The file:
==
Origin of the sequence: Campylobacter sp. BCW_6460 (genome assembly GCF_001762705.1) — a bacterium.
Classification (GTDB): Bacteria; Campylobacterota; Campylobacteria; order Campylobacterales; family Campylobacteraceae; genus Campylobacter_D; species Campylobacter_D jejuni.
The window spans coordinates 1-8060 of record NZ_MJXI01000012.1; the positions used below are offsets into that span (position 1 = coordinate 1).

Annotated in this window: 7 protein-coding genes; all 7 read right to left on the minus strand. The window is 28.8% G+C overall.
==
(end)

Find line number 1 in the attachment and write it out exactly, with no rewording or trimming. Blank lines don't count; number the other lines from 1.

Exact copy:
Origin of the sequence: Campylobacter sp. BCW_6460 (genome assembly GCF_001762705.1) — a bacterium.